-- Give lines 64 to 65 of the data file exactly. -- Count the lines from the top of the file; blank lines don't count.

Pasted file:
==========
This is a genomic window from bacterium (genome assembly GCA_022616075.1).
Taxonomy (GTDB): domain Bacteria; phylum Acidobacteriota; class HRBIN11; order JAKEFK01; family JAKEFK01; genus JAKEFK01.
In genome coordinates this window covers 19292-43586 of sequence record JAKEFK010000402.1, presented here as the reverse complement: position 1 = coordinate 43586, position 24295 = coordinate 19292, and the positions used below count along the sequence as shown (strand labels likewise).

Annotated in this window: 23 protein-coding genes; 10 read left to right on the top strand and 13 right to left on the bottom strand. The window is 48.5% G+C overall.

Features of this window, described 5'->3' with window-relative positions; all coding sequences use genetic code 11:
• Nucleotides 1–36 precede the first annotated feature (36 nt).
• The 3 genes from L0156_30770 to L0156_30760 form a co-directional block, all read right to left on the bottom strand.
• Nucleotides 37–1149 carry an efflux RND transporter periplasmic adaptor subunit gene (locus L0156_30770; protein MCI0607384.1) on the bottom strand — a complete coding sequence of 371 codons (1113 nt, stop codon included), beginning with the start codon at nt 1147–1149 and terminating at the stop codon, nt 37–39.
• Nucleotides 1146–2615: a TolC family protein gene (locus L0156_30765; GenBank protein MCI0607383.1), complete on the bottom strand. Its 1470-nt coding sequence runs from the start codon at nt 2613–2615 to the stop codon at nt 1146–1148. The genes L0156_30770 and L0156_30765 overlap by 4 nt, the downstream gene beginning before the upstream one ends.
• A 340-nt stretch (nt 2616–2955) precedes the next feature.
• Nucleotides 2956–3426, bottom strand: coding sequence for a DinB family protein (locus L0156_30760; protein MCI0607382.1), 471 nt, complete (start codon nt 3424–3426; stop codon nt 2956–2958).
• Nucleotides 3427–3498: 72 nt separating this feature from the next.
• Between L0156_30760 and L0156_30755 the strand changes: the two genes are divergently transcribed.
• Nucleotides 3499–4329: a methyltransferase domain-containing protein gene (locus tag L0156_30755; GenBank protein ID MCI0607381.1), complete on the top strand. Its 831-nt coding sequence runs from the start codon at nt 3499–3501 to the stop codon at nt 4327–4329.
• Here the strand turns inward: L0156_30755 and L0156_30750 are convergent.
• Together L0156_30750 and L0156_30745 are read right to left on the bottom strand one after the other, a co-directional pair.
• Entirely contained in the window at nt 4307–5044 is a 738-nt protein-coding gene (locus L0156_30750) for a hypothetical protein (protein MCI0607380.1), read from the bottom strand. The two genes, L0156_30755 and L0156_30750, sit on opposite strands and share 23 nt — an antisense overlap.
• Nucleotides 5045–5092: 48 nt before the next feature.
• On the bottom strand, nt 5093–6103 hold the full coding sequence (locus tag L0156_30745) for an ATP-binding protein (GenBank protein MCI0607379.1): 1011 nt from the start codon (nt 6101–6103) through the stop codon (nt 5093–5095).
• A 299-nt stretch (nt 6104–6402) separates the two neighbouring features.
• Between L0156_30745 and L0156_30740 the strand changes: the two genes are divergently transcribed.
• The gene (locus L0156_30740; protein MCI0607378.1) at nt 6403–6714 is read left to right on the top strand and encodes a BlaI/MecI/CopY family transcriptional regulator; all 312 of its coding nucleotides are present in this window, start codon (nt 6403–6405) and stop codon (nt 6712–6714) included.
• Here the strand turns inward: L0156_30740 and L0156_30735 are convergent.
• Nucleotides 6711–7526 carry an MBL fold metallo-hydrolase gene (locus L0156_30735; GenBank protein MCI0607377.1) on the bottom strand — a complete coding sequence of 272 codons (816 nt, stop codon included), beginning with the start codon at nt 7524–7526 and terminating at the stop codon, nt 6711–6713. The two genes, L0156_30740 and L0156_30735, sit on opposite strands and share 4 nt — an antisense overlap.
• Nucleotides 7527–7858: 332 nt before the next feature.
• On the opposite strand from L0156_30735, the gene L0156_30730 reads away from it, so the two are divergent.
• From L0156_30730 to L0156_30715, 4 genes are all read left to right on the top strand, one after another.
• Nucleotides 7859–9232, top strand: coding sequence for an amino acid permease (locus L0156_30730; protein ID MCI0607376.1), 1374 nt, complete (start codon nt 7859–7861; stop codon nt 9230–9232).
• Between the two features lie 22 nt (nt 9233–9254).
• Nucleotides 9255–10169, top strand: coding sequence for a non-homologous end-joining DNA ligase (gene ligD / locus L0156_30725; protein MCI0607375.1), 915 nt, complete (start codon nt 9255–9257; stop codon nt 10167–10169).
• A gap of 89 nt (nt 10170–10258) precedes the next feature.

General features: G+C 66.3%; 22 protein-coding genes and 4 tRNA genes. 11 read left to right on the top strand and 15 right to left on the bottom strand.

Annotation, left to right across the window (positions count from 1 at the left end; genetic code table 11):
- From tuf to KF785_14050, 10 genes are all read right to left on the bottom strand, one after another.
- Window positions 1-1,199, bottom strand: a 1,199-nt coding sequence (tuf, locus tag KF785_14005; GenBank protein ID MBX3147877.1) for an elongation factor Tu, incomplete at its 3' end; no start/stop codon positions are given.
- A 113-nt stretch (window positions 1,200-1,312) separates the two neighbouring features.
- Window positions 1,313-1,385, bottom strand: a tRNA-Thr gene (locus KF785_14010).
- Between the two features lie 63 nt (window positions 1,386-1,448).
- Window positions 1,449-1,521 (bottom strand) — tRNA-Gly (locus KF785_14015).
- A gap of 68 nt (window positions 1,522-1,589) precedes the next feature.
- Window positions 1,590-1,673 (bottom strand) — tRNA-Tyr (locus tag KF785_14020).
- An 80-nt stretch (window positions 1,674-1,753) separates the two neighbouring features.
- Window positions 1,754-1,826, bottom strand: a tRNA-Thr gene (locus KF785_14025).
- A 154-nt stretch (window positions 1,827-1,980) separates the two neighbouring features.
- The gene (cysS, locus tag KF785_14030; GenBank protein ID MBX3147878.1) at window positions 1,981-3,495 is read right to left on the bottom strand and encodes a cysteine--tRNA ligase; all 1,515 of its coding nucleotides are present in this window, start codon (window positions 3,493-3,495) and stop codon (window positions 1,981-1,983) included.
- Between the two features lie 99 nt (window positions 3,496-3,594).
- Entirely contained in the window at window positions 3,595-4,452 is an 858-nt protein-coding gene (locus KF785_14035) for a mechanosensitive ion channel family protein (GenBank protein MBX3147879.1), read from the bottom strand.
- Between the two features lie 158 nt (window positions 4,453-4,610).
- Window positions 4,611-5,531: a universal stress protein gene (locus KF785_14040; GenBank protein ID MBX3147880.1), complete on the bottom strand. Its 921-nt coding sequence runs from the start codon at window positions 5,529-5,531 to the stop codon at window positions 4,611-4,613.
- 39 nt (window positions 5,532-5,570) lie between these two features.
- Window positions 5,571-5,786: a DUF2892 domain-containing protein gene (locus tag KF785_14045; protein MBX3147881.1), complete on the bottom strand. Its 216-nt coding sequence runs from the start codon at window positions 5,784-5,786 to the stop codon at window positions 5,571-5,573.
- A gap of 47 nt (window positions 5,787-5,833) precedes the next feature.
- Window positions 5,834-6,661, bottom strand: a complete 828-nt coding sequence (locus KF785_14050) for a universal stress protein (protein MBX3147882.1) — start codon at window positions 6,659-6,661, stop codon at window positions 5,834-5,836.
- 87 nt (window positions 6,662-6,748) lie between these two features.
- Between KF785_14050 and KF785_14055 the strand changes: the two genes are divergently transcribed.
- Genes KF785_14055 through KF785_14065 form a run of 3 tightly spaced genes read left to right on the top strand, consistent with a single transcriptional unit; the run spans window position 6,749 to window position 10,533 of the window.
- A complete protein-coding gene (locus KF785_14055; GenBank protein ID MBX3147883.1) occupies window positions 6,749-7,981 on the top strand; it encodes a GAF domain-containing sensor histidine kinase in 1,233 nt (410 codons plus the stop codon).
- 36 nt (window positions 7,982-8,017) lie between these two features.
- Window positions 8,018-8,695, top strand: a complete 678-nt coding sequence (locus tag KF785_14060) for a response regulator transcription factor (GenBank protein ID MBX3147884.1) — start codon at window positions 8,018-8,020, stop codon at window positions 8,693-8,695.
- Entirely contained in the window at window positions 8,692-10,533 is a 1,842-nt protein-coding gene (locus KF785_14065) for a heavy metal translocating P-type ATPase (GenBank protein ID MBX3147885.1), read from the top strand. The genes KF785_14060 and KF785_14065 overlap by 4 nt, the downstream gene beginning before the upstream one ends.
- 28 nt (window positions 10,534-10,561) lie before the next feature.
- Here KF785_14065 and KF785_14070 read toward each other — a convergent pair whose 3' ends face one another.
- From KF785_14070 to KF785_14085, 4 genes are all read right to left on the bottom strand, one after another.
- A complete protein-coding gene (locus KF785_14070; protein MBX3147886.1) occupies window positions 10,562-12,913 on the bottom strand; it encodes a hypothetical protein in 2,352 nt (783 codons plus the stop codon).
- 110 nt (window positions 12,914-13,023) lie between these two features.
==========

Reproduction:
- A complete protein-coding gene (locus KF785_14070; protein MBX3147886.1) occupies window positions 10,562-12,913 on the bottom strand; it encodes a hypothetical protein in 2,352 nt (783 codons plus the stop codon).
- 110 nt (window positions 12,914-13,023) lie between these two features.